Are your customers jettisoning you by the hordes? Or are they leaving you in a trickle? Is your product revenue becoming a sinking ship or a leaky bucket?
Customers will soon turn too busy for your product only when your product manager becomes too busy for the customer.”
A product manager is responsible not just for building a product that works, but more importantly, one that sells and sticks.
1. Building the nuts and bolts of a product that works is probably the easier part (oops! engineers, no offence). That is engineering.
2. To make sure a product indeed meets the needs and aspirations of customers is challenging.
3. Creating an ecosystem of product+experience (support and service) is where the magic is created. That is where the rubber hits the road.
And this activity cannot be 100% outsourced to Marketing, Sales, Support or Service functions.
When customers decide to swear by your product, it is crucial to understand the why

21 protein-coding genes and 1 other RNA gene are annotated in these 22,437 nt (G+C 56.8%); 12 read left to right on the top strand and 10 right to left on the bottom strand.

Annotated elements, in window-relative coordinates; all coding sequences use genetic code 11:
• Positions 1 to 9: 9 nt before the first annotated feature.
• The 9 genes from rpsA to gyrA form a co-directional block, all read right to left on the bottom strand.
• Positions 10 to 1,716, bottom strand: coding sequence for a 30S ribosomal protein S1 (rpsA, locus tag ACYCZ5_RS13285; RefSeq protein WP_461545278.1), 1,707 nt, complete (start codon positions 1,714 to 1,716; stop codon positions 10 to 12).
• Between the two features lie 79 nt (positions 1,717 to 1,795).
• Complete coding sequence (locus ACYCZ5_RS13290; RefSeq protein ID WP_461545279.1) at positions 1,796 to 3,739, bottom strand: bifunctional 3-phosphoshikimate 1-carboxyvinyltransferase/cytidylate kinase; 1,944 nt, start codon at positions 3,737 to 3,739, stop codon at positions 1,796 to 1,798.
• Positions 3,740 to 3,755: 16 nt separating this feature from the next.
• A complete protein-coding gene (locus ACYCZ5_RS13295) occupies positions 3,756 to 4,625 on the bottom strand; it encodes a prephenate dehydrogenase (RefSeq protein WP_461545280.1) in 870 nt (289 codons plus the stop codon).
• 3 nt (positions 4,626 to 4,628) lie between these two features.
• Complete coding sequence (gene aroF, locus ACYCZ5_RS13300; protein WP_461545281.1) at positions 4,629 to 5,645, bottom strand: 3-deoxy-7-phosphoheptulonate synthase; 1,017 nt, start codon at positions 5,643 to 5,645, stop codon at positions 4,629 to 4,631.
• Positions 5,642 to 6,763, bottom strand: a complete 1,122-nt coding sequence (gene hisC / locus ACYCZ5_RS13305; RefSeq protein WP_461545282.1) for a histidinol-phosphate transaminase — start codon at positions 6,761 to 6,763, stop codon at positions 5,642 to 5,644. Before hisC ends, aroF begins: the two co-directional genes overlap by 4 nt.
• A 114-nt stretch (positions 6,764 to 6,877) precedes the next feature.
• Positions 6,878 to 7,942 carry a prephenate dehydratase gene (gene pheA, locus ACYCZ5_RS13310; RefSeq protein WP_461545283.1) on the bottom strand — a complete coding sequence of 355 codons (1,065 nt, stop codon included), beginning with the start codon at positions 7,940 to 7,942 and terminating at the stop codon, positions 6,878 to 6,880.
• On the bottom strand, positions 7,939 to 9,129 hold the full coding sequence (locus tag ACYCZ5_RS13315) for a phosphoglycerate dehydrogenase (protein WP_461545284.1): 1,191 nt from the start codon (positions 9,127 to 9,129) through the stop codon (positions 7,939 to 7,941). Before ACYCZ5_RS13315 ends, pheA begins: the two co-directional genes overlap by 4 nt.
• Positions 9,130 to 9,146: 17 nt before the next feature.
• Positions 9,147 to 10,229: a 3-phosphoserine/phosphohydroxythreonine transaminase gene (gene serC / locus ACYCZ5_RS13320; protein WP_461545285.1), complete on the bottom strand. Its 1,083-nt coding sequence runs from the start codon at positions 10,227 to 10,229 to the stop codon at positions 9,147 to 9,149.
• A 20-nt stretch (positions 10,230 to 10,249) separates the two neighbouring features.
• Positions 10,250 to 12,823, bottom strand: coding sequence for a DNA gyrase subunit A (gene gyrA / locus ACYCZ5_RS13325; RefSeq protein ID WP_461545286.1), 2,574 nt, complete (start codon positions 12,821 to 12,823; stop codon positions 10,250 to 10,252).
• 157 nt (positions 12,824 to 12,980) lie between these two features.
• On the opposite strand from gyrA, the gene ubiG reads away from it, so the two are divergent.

When those customers decided that your product is not worth their wallet, it is vital to understand the why.
When those key prospects are still undecided, to test your product, it is still essential to understand their why too.
Listening to customers and users is a vital part of product management. Much to the chagrin of many organisations, l product managers tend to be internally focused on product engineering only. Product engineering is a ‘part role’ of a product manager. What is core is to listen, to meet and to interact with the product’s long time users, customers and, (more importantly), the ones that dumped the product after the first few uses.
This is what good product managers do. Understanding the customer, listening to them, and bringing in the right features functionalities in the product they are building is the key. And these cannot be done by being internally focused.
Meeting customers is a part of the day job of a product manager. It is just as important or more than looking at the spreadsheets for sales and profitability or those slides for marketing or the PRD for engineering. I would add first-hand interaction and information collection with the customer gives life and purpose to the product.
And product manager who becomes too busy for a customer will soon see customers who become too busy for the product. #LawOfKarma or #CommonSense
Thoughts? What is your experience?